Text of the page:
Does reframing mental illnesses as brain disorders reduce stigma?

by Jon G. Allen, PhD on February 26, 2014 · 2 comments

in mental illness

brain disorders or psychiatric disordersPsychiatry is moving gradually toward characterizing “mental illnesses” as “brain disorders.”

This movement is consistent with increasing understanding of the contribution of brain functioning to psychiatric disorders. This biological contribution includes genetic factors as well as alterations in brain chemistry, activity and structure.

But research in neuroscience also shows that genetic makeup is not destiny: Environmental and psychological stress influence gene activity as well as patterns of brain activity. Moreover, extensive research attests to the fact that stress and health-related behavior play major roles in general medical conditions. Furthermore, psychological and behavioral interventions, such as stress management, are effectively employed in the treatment of general medical conditions as well as psychiatric disorders.

Psychology and neurobiology – mind and matter – are inextricable. All this knowledge blurs the boundaries between “mental” and “physical” illness and suggests some arbitrariness in this distinction.

Stigma and psychiatric disorders

Greater stigma has been associated with psychiatric disorders than with general medical conditions. Accordingly, it is reasonable to hypothesize that reframing mental illness as physical illness would reduce stigma. Yet critics of this hypothesis raise concern that the disease model points to a deep-seated and defining “essence” that could solidify stereotypes and prejudice. Fortunately, we now have a growing body of research that has put these competing views to the test.

Erlend Kvaale, Nick Haslam and William Gottdiener amalgamated all available research data bearing on the question as to whether we reduce stigma by characterizing psychological problems as diseases with biogenetic causes.

Appreciating the complexity of stigma, they addressed four different facets:

  1. blame of the individual for problems,
  2. pessimism about prognosis for recovery,
  3. perceived dangerousness and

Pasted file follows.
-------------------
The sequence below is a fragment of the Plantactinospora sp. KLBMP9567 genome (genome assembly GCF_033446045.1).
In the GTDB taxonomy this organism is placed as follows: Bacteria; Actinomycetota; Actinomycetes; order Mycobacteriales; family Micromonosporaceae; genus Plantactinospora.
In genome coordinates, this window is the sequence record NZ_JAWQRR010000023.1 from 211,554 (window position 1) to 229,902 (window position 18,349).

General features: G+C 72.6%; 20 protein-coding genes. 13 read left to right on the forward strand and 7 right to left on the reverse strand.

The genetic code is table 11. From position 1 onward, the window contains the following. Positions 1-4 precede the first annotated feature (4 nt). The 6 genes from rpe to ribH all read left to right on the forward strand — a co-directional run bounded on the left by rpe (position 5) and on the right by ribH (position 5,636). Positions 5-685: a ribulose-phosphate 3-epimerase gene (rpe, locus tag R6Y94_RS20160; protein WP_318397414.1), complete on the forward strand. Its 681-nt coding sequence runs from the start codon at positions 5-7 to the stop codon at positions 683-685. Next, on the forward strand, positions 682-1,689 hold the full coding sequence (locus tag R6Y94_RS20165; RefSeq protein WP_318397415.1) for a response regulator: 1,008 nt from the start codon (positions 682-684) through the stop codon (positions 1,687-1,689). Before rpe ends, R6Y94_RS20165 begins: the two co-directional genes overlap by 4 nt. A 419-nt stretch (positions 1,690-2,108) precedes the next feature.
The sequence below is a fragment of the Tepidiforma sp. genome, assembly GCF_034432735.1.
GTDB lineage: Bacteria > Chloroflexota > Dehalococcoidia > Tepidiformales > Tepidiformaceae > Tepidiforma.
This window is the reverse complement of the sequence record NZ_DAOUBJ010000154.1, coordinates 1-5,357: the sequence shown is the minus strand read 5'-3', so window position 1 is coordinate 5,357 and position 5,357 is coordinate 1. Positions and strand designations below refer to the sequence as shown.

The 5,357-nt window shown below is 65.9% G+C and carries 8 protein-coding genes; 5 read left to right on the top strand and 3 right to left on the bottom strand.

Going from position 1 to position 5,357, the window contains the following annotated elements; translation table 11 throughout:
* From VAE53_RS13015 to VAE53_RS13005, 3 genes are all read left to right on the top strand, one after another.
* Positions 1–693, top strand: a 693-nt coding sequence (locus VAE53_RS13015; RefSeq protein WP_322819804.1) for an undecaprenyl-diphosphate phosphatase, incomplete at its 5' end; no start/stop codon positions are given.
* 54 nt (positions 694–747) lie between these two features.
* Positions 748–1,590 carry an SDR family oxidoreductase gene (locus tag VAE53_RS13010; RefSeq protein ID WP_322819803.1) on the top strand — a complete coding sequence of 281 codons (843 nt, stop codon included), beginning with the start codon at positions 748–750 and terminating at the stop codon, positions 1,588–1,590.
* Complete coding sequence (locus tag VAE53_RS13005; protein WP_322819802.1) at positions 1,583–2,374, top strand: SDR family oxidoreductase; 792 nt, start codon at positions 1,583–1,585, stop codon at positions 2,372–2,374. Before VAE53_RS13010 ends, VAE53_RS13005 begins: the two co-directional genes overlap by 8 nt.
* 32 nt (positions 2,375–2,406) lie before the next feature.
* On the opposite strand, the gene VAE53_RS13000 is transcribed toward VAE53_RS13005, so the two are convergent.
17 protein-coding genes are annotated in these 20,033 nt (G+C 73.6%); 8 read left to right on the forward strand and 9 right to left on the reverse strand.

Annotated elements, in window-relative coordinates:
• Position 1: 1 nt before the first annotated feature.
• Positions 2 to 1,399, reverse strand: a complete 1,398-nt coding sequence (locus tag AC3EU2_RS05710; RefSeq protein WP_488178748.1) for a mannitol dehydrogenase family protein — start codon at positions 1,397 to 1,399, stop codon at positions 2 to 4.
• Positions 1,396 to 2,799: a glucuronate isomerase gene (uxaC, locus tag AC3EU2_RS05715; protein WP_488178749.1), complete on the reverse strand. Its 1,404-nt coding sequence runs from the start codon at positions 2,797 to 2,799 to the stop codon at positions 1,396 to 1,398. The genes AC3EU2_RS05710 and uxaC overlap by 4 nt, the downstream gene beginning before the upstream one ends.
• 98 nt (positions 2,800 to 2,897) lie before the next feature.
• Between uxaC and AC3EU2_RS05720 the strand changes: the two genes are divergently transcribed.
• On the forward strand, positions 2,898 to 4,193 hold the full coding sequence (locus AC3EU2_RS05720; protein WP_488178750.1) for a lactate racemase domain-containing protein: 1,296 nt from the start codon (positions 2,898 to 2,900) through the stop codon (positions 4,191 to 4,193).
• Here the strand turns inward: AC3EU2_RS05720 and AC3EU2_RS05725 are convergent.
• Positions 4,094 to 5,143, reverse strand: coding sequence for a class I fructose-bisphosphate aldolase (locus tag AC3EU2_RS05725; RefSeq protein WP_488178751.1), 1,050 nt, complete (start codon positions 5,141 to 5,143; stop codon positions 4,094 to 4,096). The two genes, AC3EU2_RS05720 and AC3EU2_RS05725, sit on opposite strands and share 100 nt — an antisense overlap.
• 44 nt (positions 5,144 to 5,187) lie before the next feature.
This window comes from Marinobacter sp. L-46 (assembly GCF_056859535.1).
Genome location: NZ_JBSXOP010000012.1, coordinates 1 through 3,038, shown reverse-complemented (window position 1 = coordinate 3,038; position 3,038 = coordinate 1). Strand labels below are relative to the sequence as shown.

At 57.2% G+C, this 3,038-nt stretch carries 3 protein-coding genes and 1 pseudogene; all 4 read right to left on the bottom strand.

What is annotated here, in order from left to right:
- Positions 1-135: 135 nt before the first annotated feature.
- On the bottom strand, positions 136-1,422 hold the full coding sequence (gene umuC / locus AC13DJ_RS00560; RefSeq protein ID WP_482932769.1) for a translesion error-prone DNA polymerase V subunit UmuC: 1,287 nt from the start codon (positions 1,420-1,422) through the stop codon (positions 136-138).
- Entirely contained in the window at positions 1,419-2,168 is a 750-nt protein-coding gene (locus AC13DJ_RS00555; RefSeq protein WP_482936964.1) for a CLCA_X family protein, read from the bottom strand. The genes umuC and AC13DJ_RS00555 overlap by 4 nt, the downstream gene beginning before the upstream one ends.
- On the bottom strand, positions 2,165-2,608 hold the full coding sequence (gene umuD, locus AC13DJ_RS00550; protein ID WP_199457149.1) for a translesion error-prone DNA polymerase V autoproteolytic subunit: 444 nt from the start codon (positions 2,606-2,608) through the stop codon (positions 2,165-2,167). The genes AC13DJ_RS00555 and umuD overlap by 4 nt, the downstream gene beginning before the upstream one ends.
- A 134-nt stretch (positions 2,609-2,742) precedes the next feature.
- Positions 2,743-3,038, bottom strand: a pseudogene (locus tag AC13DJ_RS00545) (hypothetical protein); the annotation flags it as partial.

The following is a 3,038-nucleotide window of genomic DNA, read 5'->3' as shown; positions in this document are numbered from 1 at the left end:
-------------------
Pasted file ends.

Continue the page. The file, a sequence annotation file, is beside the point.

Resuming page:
4. desire to maintain social distance.

Combining data from various studies yielded large samples for each of these four facets of stigma, ranging from 1,207 to 3,469 participants.

Research results

The results are mixed. The disease perspective is associated with less blaming attitudes, but it also is associated with greater pessimism about prognosis. There was inconclusive evidence that the disease model is associated with higher perceived dangerousness. Notably, there is no evidence that the disease model affected social distancing, for better or for worse.

The authors of the study concluded that we should be skeptical of the view that regarding psychological problems as brain disorders will abolish stigma. Although the disease model decreases blame, this shift comes with a cost: It increases pessimism about recovery and might also contribute to perceived dangerousness.

With the current furor about mental illness in relation to gun control, this problem of perceived dangerousness certainly merits further study. Moreover, the authors point to rejection and discrimination as the key consequence of stigma, which is manifested in social distancing; these most pernicious social attitudes are not ameliorated by the disease model. Here is their conclusion:

Explanations that invoke biogenetic factors may reduce blame but they may have unfortunate side-effects and they should not be promoted at the expense of psychosocial explanations, which appear to have more optimistic implications.

Technology and personhood

In a previous post, I protested the current trend toward “biomania,” by which I meant excessive enthusiasm for an exclusive focus on neuroscience in the field of psychiatry. In part, this protest is associated with a concern about patients’ increasing reliance on medication compared to psychotherapy.

I also have expressed concern about the movement from a more humanistic to a more technological focus in our work and the emphasis on neuroscience is taking technology to new heights. At worst, this technological emphasis could be dehumanizing.

I firmly believe that we must pursue vigorously knowledge of the neurobiological basis of mental illness and that improved treatment will result from this endeavor. I also believe that neurobiological understanding can facilitate our empathy with the daunting challenges of recovering from mental illnesses. Patients can’t just change their mind by some force of will; they are ill in every sense of the word.

Yet, in embracing this burgeoning knowledge about genetics and brain functioning, we should not lose our minds and lose sight of the personhood of those who are ill. Nor should those who are ill lose sight of their personhood. With treatment, persons with psychiatric disorders heal, in concert with their brains.

Reference

Kvaale, E.P., Haslam, N. & Gottdiener, W.H. (2013). The ‘side effects’ of medicalization: A meta-analytic review of how biogenetic explanations affect stigma. Clinical Psychology Review, 33, 782-794.

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